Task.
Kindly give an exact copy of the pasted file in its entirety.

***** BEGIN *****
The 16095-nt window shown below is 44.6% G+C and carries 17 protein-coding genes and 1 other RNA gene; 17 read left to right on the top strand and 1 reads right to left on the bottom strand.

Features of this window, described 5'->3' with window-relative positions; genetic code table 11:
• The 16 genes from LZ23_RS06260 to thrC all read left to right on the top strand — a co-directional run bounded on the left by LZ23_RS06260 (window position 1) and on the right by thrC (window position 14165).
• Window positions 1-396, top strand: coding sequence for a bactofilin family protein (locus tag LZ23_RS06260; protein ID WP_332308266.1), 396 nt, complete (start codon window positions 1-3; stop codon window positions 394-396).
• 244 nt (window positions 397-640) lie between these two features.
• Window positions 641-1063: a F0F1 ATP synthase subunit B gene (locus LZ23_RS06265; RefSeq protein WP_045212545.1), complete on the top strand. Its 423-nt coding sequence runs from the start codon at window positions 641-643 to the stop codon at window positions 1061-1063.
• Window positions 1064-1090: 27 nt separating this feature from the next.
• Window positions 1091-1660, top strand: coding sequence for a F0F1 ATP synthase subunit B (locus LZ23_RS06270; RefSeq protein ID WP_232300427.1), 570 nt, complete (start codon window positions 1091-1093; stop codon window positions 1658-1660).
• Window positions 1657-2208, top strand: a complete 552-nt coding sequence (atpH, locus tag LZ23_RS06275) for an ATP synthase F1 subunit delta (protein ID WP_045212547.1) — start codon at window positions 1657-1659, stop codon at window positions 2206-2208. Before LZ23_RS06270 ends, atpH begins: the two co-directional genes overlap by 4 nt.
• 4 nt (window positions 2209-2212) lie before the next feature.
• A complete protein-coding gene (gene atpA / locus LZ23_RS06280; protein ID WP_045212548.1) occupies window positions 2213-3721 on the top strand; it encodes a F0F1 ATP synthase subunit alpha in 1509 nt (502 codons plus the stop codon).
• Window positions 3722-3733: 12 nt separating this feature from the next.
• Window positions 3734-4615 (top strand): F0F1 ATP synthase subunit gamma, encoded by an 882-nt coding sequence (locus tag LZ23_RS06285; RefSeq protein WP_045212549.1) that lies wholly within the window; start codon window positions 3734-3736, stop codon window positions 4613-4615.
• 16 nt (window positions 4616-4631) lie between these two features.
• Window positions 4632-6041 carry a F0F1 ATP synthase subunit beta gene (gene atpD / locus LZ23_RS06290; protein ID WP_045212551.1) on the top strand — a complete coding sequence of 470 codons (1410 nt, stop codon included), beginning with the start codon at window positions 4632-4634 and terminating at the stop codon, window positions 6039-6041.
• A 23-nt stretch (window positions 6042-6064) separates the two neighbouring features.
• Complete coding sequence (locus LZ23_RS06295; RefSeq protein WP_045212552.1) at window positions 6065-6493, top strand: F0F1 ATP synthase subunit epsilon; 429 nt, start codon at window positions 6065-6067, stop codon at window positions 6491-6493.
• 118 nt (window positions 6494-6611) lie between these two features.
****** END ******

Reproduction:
The 16095-nt window shown below is 44.6% G+C and carries 17 protein-coding genes and 1 other RNA gene; 17 read left to right on the top strand and 1 reads right to left on the bottom strand.

Features of this window, described 5'->3' with window-relative positions; genetic code table 11:
• The 16 genes from LZ23_RS06260 to thrC all read left to right on the top strand — a co-directional run bounded on the left by LZ23_RS06260 (window position 1) and on the right by thrC (window position 14165).
• Window positions 1-396, top strand: coding sequence for a bactofilin family protein (locus tag LZ23_RS06260; protein ID WP_332308266.1), 396 nt, complete (start codon window positions 1-3; stop codon window positions 394-396).
• 244 nt (window positions 397-640) lie between these two features.
• Window positions 641-1063: a F0F1 ATP synthase subunit B gene (locus LZ23_RS06265; RefSeq protein WP_045212545.1), complete on the top strand. Its 423-nt coding sequence runs from the start codon at window positions 641-643 to the stop codon at window positions 1061-1063.
• Window positions 1064-1090: 27 nt separating this feature from the next.
• Window positions 1091-1660, top strand: coding sequence for a F0F1 ATP synthase subunit B (locus LZ23_RS06270; RefSeq protein ID WP_232300427.1), 570 nt, complete (start codon window positions 1091-1093; stop codon window positions 1658-1660).
• Window positions 1657-2208, top strand: a complete 552-nt coding sequence (atpH, locus tag LZ23_RS06275) for an ATP synthase F1 subunit delta (protein ID WP_045212547.1) — start codon at window positions 1657-1659, stop codon at window positions 2206-2208. Before LZ23_RS06270 ends, atpH begins: the two co-directional genes overlap by 4 nt.
• 4 nt (window positions 2209-2212) lie before the next feature.
• A complete protein-coding gene (gene atpA / locus LZ23_RS06280; protein ID WP_045212548.1) occupies window positions 2213-3721 on the top strand; it encodes a F0F1 ATP synthase subunit alpha in 1509 nt (502 codons plus the stop codon).
• Window positions 3722-3733: 12 nt separating this feature from the next.
• Window positions 3734-4615 (top strand): F0F1 ATP synthase subunit gamma, encoded by an 882-nt coding sequence (locus tag LZ23_RS06285; RefSeq protein WP_045212549.1) that lies wholly within the window; start codon window positions 3734-3736, stop codon window positions 4613-4615.
• 16 nt (window positions 4616-4631) lie between these two features.
• Window positions 4632-6041 carry a F0F1 ATP synthase subunit beta gene (gene atpD / locus LZ23_RS06290; protein ID WP_045212551.1) on the top strand — a complete coding sequence of 470 codons (1410 nt, stop codon included), beginning with the start codon at window positions 4632-4634 and terminating at the stop codon, window positions 6039-6041.
• A 23-nt stretch (window positions 6042-6064) separates the two neighbouring features.
• Complete coding sequence (locus LZ23_RS06295; RefSeq protein WP_045212552.1) at window positions 6065-6493, top strand: F0F1 ATP synthase subunit epsilon; 429 nt, start codon at window positions 6065-6067, stop codon at window positions 6491-6493.
• 118 nt (window positions 6494-6611) lie between these two features.